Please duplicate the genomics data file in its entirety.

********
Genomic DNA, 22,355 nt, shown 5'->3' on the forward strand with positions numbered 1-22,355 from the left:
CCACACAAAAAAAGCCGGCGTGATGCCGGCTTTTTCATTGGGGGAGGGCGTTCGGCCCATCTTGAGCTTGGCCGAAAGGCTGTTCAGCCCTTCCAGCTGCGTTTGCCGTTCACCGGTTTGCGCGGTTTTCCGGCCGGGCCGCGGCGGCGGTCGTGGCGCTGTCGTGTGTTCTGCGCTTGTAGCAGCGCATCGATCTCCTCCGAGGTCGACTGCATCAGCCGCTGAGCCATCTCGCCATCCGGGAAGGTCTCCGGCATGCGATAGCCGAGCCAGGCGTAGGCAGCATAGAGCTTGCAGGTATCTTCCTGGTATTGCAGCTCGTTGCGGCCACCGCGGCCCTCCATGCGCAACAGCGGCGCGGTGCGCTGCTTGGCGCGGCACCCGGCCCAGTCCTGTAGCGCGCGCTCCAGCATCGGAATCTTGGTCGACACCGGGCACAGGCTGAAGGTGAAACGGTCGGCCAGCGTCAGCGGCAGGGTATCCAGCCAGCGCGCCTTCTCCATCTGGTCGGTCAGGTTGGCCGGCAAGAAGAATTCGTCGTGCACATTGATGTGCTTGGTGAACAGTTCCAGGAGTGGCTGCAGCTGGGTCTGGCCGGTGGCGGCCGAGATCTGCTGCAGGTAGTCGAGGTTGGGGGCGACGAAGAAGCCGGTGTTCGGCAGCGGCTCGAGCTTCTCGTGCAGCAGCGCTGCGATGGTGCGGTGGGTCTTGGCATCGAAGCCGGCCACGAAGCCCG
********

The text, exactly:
Genomic DNA, 22,355 nt, shown 5'->3' on the forward strand with positions numbered 1-22,355 from the left:
CCACACAAAAAAAGCCGGCGTGATGCCGGCTTTTTCATTGGGGGAGGGCGTTCGGCCCATCTTGAGCTTGGCCGAAAGGCTGTTCAGCCCTTCCAGCTGCGTTTGCCGTTCACCGGTTTGCGCGGTTTTCCGGCCGGGCCGCGGCGGCGGTCGTGGCGCTGTCGTGTGTTCTGCGCTTGTAGCAGCGCATCGATCTCCTCCGAGGTCGACTGCATCAGCCGCTGAGCCATCTCGCCATCCGGGAAGGTCTCCGGCATGCGATAGCCGAGCCAGGCGTAGGCAGCATAGAGCTTGCAGGTATCTTCCTGGTATTGCAGCTCGTTGCGGCCACCGCGGCCCTCCATGCGCAACAGCGGCGCGGTGCGCTGCTTGGCGCGGCACCCGGCCCAGTCCTGTAGCGCGCGCTCCAGCATCGGAATCTTGGTCGACACCGGGCACAGGCTGAAGGTGAAACGGTCGGCCAGCGTCAGCGGCAGGGTATCCAGCCAGCGCGCCTTCTCCATCTGGTCGGTCAGGTTGGCCGGCAAGAAGAATTCGTCGTGCACATTGATGTGCTTGGTGAACAGTTCCAGGAGTGGCTGCAGCTGGGTCTGGCCGGTGGCGGCCGAGATCTGCTGCAGGTAGTCGAGGTTGGGGGCGACGAAGAAGCCGGTGTTCGGCAGCGGCTCGAGCTTCTCGTGCAGCAGCGCTGCGATGGTGCGGTGGGTCTTGGCATCGAAGCCGGCCACGAAGCCCG